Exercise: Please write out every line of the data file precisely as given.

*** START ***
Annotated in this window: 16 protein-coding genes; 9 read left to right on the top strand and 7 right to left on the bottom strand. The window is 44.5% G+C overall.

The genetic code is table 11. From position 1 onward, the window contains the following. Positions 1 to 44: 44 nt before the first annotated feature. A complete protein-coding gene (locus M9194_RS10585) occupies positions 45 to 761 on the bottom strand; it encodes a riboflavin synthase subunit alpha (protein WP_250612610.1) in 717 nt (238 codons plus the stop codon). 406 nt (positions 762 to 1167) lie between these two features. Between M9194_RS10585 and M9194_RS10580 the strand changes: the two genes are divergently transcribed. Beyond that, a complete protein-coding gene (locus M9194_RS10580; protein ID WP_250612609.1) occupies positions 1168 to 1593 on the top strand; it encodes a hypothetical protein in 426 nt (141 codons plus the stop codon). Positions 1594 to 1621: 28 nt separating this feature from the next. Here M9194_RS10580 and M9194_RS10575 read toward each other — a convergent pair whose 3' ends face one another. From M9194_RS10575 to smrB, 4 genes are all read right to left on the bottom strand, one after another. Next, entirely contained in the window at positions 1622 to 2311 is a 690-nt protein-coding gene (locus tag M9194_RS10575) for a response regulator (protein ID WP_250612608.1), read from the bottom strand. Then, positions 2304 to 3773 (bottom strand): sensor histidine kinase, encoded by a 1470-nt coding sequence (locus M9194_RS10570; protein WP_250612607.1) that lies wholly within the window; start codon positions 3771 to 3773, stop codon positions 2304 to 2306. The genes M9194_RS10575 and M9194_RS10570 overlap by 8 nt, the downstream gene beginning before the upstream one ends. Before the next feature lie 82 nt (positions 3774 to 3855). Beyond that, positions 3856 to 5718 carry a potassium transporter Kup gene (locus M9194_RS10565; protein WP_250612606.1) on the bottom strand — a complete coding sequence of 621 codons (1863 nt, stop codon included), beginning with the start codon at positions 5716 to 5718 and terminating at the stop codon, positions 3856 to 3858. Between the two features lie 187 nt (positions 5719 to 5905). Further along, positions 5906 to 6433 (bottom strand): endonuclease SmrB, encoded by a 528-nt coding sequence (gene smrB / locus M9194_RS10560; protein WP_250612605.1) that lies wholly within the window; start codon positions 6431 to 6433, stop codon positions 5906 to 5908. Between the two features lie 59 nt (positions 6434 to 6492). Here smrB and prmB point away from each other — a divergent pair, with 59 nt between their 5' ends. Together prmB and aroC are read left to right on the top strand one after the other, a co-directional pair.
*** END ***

Annotated in this window: 16 protein-coding genes; 9 read left to right on the top strand and 7 right to left on the bottom strand. The window is 44.5% G+C overall.

The genetic code is table 11. From position 1 onward, the window contains the following. Positions 1 to 44: 44 nt before the first annotated feature. A complete protein-coding gene (locus M9194_RS10585) occupies positions 45 to 761 on the bottom strand; it encodes a riboflavin synthase subunit alpha (protein WP_250612610.1) in 717 nt (238 codons plus the stop codon). 406 nt (positions 762 to 1167) lie between these two features. Between M9194_RS10585 and M9194_RS10580 the strand changes: the two genes are divergently transcribed. Beyond that, a complete protein-coding gene (locus M9194_RS10580; protein ID WP_250612609.1) occupies positions 1168 to 1593 on the top strand; it encodes a hypothetical protein in 426 nt (141 codons plus the stop codon). Positions 1594 to 1621: 28 nt separating this feature from the next. Here M9194_RS10580 and M9194_RS10575 read toward each other — a convergent pair whose 3' ends face one another. From M9194_RS10575 to smrB, 4 genes are all read right to left on the bottom strand, one after another. Next, entirely contained in the window at positions 1622 to 2311 is a 690-nt protein-coding gene (locus tag M9194_RS10575) for a response regulator (protein ID WP_250612608.1), read from the bottom strand. Then, positions 2304 to 3773 (bottom strand): sensor histidine kinase, encoded by a 1470-nt coding sequence (locus M9194_RS10570; protein WP_250612607.1) that lies wholly within the window; start codon positions 3771 to 3773, stop codon positions 2304 to 2306. The genes M9194_RS10575 and M9194_RS10570 overlap by 8 nt, the downstream gene beginning before the upstream one ends. Before the next feature lie 82 nt (positions 3774 to 3855). Beyond that, positions 3856 to 5718 carry a potassium transporter Kup gene (locus M9194_RS10565; protein WP_250612606.1) on the bottom strand — a complete coding sequence of 621 codons (1863 nt, stop codon included), beginning with the start codon at positions 5716 to 5718 and terminating at the stop codon, positions 3856 to 3858. Between the two features lie 187 nt (positions 5719 to 5905). Further along, positions 5906 to 6433 (bottom strand): endonuclease SmrB, encoded by a 528-nt coding sequence (gene smrB / locus M9194_RS10560; protein WP_250612605.1) that lies wholly within the window; start codon positions 6431 to 6433, stop codon positions 5906 to 5908. Between the two features lie 59 nt (positions 6434 to 6492). Here smrB and prmB point away from each other — a divergent pair, with 59 nt between their 5' ends. Together prmB and aroC are read left to right on the top strand one after the other, a co-directional pair.